With a mar­ket cap­i­tal­i­sa­tion of about R456m, TWK In­vest­ments listed about 35.1m shares on ZAR X on June 12. No new se­cu­ri­ties were is­sued, as the group sim­ply mi­grated its ex­ist­ing over-the-counter plat­form onto a li­censed ex­change.

Though TWK Agri­cul­tural Hold­ings holds nearly 70% of the stock, TWK In­vest­ments has more than 700 share­hold­ers who can now sell their shares to the pub­lic via ZAR X.

The stock jumped more than 5% on list­ing, in­di­cat­ing height­ened in­vestor in­ter­est in the agri sec­tor. For the year to Au­gust 2016, TWK grew rev­enue 23% to R6.5bn. Profit be­fore tax in­creased 39% to R158.7m. The group also pro­vides ser­vices to the agri­cul­tural sec­tor, in­clud­ing fer­tiliser, fi­nan­cial ser­vices and ve­hi­cles.

Agri­cul­tural co-op­er­a­tives have suc­cess­fully di­ver­si­fied and moved with the times, as stock ex­change list­ings in­di­cate, says in­de­pen­dent an­a­lyst Mark Ing­ham.

“As more agri as­sets come to mar­ket, we will see more re­fined pric­ing [of these com­pa­nies]. But this won’t hap­pen overnight,” he says.

Along­side giv­ing agribusi­nesses a lift, record pro­duc­tion lev­els are ex­pected to boost trade in the agri­cul­tural de­riv­a­tives mar­ket, since there is now con­sid­er­ably more crop to hedge, says JSE di­rec­tor of com­modi­ties Chris Sturgess.

As at July 12, about 4Mt of an ex­pected white maize crop of 9.5 Mt — 38% of the un­der­ly­ing mar­ket — had been hedged. Com­bined with yel­low maize, about 42% of the un­der­ly­ing ex­pected crop was held as open in­ter­est.

Prices of white and yel­low maize are down around 40% since the R3,000/t they were trad­ing at this time last year. “I don’t see those prices re­cov­er­ing this year,” Sihlobo says.

To re­duce their risk, banks and other trade fi­nanciers gen­er­ally re­quire farm­ers to hedge against price risk via fu­tures con­tracts be­fore they ex­tend loans. Franklin Wil­liams, deal orig­i­na­tor at Mer­gence Com­mod­ity Fi­nance, be­lieves trade com­mod­ity fi­nance is set to grow within South­ern Africa, es­pe­cially given the con­straints on bank lend­ing in the wake of Basel 3 reg­u­la­tions.

In­vest­ment man­agers and other cor­po­rates are likely to fill this gap, which could of­fer op­por­tu­ni­ties for in­vestors.

In­vestors can gain ex­po­sure to trade com­mod­ity fi­nance con­tracts via the JSE com­mod­ity de­riv­a­tives mar­ket, for­merly the SA Fu­tures Ex­change. Yel­low and white maize fu­tures con­tracts are the most ac­tively traded, fol­lowed by soya beans, wheat, sun­flower seeds and sorghum in the grain cat­e­gory.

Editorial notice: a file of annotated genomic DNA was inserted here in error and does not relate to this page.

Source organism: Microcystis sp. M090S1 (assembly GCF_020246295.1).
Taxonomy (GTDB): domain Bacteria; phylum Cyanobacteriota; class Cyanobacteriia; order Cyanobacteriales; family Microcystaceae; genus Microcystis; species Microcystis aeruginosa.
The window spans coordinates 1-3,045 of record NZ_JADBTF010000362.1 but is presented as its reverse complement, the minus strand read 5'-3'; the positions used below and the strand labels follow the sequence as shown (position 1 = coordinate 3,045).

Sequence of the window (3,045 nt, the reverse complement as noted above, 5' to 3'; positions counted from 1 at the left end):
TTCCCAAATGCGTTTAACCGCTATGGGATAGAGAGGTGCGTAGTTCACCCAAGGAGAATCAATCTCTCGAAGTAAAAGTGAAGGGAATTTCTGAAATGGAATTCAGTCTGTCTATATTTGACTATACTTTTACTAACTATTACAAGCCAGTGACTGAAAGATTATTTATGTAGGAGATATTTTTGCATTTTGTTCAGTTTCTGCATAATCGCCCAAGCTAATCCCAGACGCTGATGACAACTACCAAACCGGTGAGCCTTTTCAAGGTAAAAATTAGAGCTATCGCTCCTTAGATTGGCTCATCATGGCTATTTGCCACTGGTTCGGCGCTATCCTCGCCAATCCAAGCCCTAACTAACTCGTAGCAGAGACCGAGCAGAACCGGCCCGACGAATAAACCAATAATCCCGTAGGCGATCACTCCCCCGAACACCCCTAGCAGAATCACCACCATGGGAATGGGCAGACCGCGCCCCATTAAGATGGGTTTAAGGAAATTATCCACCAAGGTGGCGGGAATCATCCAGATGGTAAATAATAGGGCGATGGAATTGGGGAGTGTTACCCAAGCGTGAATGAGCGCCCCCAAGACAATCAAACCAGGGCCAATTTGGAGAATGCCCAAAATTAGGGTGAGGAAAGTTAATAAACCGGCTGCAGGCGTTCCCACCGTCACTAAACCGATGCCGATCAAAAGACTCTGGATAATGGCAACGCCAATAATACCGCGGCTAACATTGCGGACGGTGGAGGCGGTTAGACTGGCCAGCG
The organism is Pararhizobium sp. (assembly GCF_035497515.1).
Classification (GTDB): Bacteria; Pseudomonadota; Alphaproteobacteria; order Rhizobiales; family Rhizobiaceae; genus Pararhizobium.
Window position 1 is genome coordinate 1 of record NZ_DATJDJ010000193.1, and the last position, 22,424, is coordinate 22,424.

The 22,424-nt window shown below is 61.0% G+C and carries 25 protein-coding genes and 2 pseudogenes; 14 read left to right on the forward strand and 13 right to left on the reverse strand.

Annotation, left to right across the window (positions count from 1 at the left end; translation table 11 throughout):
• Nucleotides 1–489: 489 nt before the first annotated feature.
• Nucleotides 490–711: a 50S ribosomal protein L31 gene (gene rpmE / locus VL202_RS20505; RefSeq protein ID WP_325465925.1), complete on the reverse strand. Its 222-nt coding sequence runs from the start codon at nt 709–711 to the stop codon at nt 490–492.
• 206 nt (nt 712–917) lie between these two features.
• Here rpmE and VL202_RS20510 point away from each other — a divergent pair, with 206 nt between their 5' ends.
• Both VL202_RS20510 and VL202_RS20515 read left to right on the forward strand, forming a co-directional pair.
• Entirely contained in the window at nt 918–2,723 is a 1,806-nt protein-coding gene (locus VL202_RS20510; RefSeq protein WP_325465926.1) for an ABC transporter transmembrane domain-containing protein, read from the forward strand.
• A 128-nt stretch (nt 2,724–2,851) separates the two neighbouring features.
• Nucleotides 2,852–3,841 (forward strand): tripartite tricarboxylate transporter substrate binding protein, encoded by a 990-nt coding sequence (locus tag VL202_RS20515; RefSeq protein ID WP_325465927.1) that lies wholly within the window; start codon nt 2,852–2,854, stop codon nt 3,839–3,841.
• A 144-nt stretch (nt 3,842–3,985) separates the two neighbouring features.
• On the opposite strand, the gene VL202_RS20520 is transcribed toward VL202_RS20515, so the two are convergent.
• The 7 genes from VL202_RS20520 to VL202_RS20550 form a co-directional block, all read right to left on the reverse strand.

Con­firm­ing Sihlobo’s fore­casts, Sturgess says that white maize is be­ing hedged out un­til the end of 2018, in­di­cat­ing that the sig­nif­i­cantly larger crop will be car­ried over into a sec­ond sea­son.

While large trad­ing houses and agri­cul­tural co-op­er­a­tives gen­er­ally dom­i­nate trad­ing in agri­cul­tural com­mod­ity de­riv­a­tives, Sturgess says there has been an in­crease in in­sti­tu­tional in­flows, with hedge funds also start­ing to in­clude agri­cul­tural de­riv­a­tives in their port­fo­lios.

The JSE has in­tro­duced in­ter­est­ing agri­cul­tural de­riv­a­tives prod­ucts over the past year, namely beef and lamb car­cass con­tracts, a merino wool con­tract and a soya bean crush in­dex.

The beef and lamb car­cass con­tracts en­able farm­ers and abat­toirs to pro­tect them­selves against risks aris­ing from move­ments in the prices of beef and mut­ton. The con­tracts are cash-set­tled, based on trans­ac­tional data from the Red Meat Abat­toirs As­so­ci­a­tion.

In June, the bourse in­tro­duced a Merino wool con­tract, set­tled off an in­dex based on trans­ac­tional data col­lected by Cape Wools, which op­er­ates weekly auc­tions, and en­ables hedg­ing against move­ments in the price of wool.

Also launched this year is a soya bean crush in­dex. The crush refers to the two byprod­ucts of soya beans: soya bean meal and soya bean oil.

This par­tic­u­lar fu­tures con­tract en­ables crush­ers to have a view on the crush mar­gin — also known as the crush spread — which is the dif­fer­ence in price be­tween soya beans and the com­bined value of the meal and oil.

“The crush value is traded based on ex­pec­ta­tions of the fu­ture price move­ment of soya beans com­pared to the other com­po­nents of the con­tract,” says Sturgess.

“It al­lows soya bean pro­ces­sors to hedge against price fluc­tu­a­tions in the value of the crush in­dex to im­prove sus­tain­abil­ity.”

He thinks that in fu­ture there could be an op­por­tu­nity to cre­ate an agri­cul­tural in­dex, which would en­able re­tail in­vestors to gain ex­po­sure to all listed agri­cul­tural com­pa­nies through a sin­gle in­dex.

Pic­tures: iS­TOCK